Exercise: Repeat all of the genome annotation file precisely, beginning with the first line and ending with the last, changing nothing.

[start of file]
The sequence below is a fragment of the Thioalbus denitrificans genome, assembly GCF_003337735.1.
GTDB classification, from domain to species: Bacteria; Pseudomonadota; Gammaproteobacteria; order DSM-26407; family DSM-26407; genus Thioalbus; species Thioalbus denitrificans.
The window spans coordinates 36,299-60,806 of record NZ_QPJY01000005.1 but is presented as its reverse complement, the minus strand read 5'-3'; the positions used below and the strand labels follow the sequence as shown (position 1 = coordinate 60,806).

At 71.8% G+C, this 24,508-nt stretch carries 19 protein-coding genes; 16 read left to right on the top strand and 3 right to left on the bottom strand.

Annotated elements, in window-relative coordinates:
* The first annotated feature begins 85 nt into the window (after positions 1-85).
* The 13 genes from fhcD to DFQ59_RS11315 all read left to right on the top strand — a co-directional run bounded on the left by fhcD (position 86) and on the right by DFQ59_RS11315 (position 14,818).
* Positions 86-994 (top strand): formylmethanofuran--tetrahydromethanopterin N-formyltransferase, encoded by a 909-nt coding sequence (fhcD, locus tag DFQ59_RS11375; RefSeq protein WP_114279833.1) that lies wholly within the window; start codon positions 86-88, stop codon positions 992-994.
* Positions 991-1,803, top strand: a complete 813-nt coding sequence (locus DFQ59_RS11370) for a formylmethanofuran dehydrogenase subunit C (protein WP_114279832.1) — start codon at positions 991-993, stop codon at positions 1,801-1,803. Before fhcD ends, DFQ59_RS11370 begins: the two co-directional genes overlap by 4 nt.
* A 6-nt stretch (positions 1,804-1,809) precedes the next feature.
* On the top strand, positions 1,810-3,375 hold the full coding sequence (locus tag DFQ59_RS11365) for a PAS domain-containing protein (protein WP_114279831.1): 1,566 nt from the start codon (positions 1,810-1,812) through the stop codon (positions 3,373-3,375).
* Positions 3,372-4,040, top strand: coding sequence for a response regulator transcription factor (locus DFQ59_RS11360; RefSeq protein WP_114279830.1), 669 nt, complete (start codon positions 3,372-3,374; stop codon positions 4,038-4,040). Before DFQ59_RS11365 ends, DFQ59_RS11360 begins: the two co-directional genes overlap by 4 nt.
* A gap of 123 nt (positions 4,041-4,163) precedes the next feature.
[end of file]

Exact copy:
The sequence below is a fragment of the Thioalbus denitrificans genome, assembly GCF_003337735.1.
GTDB classification, from domain to species: Bacteria; Pseudomonadota; Gammaproteobacteria; order DSM-26407; family DSM-26407; genus Thioalbus; species Thioalbus denitrificans.
The window spans coordinates 36,299-60,806 of record NZ_QPJY01000005.1 but is presented as its reverse complement, the minus strand read 5'-3'; the positions used below and the strand labels follow the sequence as shown (position 1 = coordinate 60,806).

At 71.8% G+C, this 24,508-nt stretch carries 19 protein-coding genes; 16 read left to right on the top strand and 3 right to left on the bottom strand.

Annotated elements, in window-relative coordinates:
* The first annotated feature begins 85 nt into the window (after positions 1-85).
* The 13 genes from fhcD to DFQ59_RS11315 all read left to right on the top strand — a co-directional run bounded on the left by fhcD (position 86) and on the right by DFQ59_RS11315 (position 14,818).
* Positions 86-994 (top strand): formylmethanofuran--tetrahydromethanopterin N-formyltransferase, encoded by a 909-nt coding sequence (fhcD, locus tag DFQ59_RS11375; RefSeq protein WP_114279833.1) that lies wholly within the window; start codon positions 86-88, stop codon positions 992-994.
* Positions 991-1,803, top strand: a complete 813-nt coding sequence (locus DFQ59_RS11370) for a formylmethanofuran dehydrogenase subunit C (protein WP_114279832.1) — start codon at positions 991-993, stop codon at positions 1,801-1,803. Before fhcD ends, DFQ59_RS11370 begins: the two co-directional genes overlap by 4 nt.
* A 6-nt stretch (positions 1,804-1,809) precedes the next feature.
* On the top strand, positions 1,810-3,375 hold the full coding sequence (locus tag DFQ59_RS11365) for a PAS domain-containing protein (protein WP_114279831.1): 1,566 nt from the start codon (positions 1,810-1,812) through the stop codon (positions 3,373-3,375).
* Positions 3,372-4,040, top strand: coding sequence for a response regulator transcription factor (locus DFQ59_RS11360; RefSeq protein WP_114279830.1), 669 nt, complete (start codon positions 3,372-3,374; stop codon positions 4,038-4,040). Before DFQ59_RS11365 ends, DFQ59_RS11360 begins: the two co-directional genes overlap by 4 nt.
* A gap of 123 nt (positions 4,041-4,163) precedes the next feature.